51dGbLZEDsL Synopsis: When the Cymrian refugee ship lands on the planet Manx, they find a peaceful people, the Manxi, already living there. The two different peoples live side by side for many annums, but the Cymrians are the only ones who gain powers from the pellucids in the Singing Caverns.

Mic is a Manxi who dreads the idea of his Cymrian friend, Anais, gaining such powers he will not receive. He worries it will cause a rupture in their budding relationship. Anais is convinced Mic will be the first Manxi to receive pellucids but is it just a vain hope?

Are the Singing Caverns sentient? Do they bestow powers when there is a need, and if so, will Mic and Anais use them to confront the enemy who invades Manx?

Review: The Pellucid Effect by N.W. Moors is an interesting fantasy with a touch of science fiction. It begins with a young Manxi hunter, Aaz, pursuing some prey for his impoverished family’s dinner. Most of his planet, Manx, is barren and the inhabitants lead primitive, but happy lives. When Aaz encounters a group of Cymrians that crash land on their planet, all of their lives and futures are irrevocably changed.

All of the Manx inhabitants have pale features and hair, whereas the Cymrians have golden complexions, dark brown eyes, and raven hair. Despite their outward and technological differences, the Manxi Elders and the Cymrian leader, Osiris, reach an amicable agreement to share both resources and the planet. Shortly after establishing this new agreement, Aaz leads Osiris to a cavern system under the mountains, bespeckled with glistening pellucid stones. Until that day, the stones were dormant. Howbeit, they enlivened when Osiris entered, humming and merging with their new Cymrian host.

Each Cymrian entered the cavern, merging with pellucid stones, granting them exceptional magical abilities. With these new powers, Manx began to flourish, establishing guilds for the magic users to discover and use these gifts to better the lives of all people.

The story continues a century later with two interesting new characters: Mic- a Manxi, and Anais- a Cymrian. They are best friends, but both have deeper feelings for the other. Mic is disheartened since they’re approaching a mandated assimilation ceremony in the ‘singing caverns’ that will dictate their futures depending on which pellucid stones merge with them. No Manxi has ever received a stone, and once Anais’ assimilation is complete, she’ll join her guild and Mic will be forced to accept an occupation designated for those deficient of magical abilities.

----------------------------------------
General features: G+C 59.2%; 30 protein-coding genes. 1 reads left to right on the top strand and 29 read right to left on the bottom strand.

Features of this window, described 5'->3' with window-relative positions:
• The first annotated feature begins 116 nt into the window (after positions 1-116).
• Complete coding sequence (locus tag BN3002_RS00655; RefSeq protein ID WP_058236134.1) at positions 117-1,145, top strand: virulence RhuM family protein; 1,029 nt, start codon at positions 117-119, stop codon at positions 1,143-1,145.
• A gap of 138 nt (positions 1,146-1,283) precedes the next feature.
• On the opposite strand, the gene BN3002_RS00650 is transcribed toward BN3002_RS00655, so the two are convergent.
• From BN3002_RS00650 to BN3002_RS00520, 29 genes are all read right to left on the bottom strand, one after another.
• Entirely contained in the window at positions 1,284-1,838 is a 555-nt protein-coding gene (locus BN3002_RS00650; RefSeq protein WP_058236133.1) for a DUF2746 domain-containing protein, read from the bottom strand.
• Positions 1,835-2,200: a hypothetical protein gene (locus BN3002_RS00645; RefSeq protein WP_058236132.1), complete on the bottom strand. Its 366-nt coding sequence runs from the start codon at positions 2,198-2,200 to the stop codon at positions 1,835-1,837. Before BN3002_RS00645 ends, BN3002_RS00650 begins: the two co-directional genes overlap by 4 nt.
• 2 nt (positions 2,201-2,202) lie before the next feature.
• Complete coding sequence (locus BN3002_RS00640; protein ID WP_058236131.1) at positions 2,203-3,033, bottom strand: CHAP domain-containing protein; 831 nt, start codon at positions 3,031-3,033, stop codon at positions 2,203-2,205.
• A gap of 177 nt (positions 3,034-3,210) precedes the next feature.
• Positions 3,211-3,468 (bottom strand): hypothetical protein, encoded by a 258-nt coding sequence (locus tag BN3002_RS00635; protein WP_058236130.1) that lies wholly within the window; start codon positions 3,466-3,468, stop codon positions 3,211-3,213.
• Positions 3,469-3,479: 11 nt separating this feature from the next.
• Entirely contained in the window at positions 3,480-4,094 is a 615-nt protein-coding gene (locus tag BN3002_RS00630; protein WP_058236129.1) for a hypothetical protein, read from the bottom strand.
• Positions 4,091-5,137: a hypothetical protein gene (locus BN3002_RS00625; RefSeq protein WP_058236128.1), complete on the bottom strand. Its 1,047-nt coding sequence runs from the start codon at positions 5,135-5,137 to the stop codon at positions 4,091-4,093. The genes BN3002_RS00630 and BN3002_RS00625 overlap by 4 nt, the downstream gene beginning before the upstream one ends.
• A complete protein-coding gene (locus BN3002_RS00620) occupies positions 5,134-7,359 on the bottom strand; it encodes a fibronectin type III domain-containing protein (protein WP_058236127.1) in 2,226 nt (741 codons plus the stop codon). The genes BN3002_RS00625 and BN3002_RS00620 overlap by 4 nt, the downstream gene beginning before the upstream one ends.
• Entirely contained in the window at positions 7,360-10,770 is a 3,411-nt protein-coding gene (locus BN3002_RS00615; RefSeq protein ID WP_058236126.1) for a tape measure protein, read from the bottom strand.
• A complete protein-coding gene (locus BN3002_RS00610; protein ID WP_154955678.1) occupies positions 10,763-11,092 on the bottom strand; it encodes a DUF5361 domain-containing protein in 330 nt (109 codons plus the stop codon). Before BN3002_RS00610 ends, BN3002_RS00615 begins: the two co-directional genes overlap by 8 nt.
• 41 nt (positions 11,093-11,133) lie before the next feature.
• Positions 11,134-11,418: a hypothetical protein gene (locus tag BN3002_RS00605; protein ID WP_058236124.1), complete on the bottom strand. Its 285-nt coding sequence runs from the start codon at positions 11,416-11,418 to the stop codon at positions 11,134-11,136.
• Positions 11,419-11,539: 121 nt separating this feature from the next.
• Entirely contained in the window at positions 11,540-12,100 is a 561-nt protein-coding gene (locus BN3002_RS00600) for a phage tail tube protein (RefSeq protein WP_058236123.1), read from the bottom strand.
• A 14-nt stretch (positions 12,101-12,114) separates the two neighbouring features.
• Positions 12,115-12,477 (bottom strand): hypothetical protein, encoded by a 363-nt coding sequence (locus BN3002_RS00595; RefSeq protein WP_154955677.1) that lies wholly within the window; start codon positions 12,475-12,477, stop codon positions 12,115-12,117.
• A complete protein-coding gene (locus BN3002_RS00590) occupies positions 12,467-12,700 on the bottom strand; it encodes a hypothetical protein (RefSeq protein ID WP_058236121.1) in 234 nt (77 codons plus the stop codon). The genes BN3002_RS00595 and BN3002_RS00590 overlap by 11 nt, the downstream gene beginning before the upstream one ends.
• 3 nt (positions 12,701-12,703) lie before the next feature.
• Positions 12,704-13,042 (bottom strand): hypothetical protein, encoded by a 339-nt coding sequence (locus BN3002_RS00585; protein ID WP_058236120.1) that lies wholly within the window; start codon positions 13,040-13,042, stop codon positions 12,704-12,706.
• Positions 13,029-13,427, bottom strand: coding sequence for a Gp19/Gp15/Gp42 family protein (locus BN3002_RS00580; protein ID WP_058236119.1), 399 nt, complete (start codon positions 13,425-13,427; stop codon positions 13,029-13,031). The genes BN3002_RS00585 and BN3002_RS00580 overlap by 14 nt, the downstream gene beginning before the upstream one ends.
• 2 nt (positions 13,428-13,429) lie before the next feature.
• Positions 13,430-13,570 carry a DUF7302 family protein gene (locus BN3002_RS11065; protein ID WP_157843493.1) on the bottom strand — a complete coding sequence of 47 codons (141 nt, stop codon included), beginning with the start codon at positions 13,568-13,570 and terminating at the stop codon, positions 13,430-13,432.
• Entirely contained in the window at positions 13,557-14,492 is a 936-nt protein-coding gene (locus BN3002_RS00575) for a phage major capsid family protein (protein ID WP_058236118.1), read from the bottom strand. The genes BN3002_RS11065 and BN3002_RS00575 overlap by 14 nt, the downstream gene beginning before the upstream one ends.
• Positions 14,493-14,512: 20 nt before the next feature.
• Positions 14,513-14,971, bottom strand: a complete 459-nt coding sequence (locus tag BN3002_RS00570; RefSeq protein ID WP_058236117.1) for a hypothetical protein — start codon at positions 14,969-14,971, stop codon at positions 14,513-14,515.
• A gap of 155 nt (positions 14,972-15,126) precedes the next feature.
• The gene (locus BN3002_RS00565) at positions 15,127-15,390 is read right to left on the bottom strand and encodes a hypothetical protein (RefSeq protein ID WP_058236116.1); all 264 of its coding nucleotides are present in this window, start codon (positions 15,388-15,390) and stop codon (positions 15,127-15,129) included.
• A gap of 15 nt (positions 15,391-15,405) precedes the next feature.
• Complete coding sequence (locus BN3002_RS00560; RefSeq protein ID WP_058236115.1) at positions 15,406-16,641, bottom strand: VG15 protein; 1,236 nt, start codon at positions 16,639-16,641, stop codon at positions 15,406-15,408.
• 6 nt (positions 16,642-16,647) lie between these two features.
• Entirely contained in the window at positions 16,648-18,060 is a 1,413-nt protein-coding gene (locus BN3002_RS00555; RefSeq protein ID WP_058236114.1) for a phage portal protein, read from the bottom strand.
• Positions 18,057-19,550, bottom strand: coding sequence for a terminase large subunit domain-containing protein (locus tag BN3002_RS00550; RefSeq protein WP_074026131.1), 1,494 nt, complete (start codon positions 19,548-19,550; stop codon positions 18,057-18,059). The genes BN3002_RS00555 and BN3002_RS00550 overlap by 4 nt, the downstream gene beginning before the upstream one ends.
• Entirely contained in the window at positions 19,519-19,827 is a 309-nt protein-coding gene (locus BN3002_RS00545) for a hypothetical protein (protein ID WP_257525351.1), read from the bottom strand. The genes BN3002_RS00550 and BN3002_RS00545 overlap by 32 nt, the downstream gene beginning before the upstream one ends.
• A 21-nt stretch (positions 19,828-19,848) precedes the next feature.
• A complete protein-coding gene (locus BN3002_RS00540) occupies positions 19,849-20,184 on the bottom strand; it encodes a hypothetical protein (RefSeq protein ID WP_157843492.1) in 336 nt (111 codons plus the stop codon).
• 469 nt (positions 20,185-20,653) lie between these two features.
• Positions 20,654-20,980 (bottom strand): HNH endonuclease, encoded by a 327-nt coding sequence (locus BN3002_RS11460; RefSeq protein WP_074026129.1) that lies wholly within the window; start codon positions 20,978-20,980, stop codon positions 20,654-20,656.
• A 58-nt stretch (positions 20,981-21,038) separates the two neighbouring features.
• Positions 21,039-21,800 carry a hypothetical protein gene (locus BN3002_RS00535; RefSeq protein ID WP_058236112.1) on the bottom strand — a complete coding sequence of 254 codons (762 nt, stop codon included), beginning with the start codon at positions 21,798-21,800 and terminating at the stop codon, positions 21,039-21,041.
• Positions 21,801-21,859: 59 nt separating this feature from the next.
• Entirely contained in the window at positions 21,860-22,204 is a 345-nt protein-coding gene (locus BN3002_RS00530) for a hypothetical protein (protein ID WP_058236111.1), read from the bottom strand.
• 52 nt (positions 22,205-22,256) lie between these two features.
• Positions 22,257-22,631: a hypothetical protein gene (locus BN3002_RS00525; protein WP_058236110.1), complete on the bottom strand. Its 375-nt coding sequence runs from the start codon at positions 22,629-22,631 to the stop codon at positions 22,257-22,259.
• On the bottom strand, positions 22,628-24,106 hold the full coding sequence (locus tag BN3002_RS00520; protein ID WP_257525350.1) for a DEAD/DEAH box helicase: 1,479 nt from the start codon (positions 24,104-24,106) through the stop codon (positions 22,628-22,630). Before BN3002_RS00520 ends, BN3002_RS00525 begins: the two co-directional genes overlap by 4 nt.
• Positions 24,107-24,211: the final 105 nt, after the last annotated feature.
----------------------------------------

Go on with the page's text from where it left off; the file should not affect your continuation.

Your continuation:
Though pervaded with foreboding, Mic completes his ritual regardless of what changes will inevitably impact his life. At times, our deepest desires can also lead to our greatest desolation.

The Pellucid Effect is an engaging tale with intriguing, likable characters. The improbable romance Mic and Anais attempt to forge is littered with trials, prejudices, despondency, and angst. The Manxi and Cymrian people never mated outside of their own species. Anais endeavors to change that.

I enjoyed The Pellucid Effect, and read it in one sitting. Although I felt the ending was a bit rushed, I wasn’t dissatisfied. There were some interesting and important characters introduced near the end that I wanted to know more about, and an antagonist that needed more screen time and development. A pleasure to read. 4.5 stars.

Book Review: Kurintor Nyusi by Aaron-Michael Hall

KN-Front-SEALSynopsis: As the gods battle in the heavens, darkness descends on earth.

The Keepers of Nine guide the primordial Kurintor warriors protecting the mortal world from the demons of Ashemohn. But after a god’s corruption empowered their demon goddess, Sokka, her manipulations have brought the Kurintor to the brink of extinction.

Can the Keepers of Nine awaken the Kurintor descendants in time to defend the Fifth Kingdom, or will the eidolons Sokka has sent forth destroy them?

It isn’t prophecy, destiny, or a birthright, that will decide the fate of the mortal world.
It is choice.

Review: Kurintor Nyusi is one of the most exciting and refreshing books I’ve read in a long time. The plot was not the usual fantasy fare, the world not like the usual worlds you find in the genre, and the characters…well, it was the characters that made this tale a pure pleasure to read. The author has created something very unique, and this is sure to be an award-winning story.

Through the eyes of these believable and well-portrayed characters, the reader is treated to a wonderfully enthralling experience, seeing the world through their eyes and coming to care for each and every one of them. We feel their emotions, share in their pains and joys. Even the antagonists. Nurisha, Xavion, Qaradan, Zuri, Alyelu and so many more. Yet, while there are plenty of characters, I did not feel overwhelmed at any time while reading this book.

This is fantasy as it was meant to be, not focused on creatures and landscapes, or even on the events, but on the people who live them, and we get to experience it all right along with them. I cannot say enough about how well-written this story is. This is an author all fantasy fans should keep their eyes on, and I highly recommend reading Kurintor Nyusi. I am anxiously awaiting the next book, and if this book is any indicator, the next will be magnificent! It deserves more than a mere 5 stars.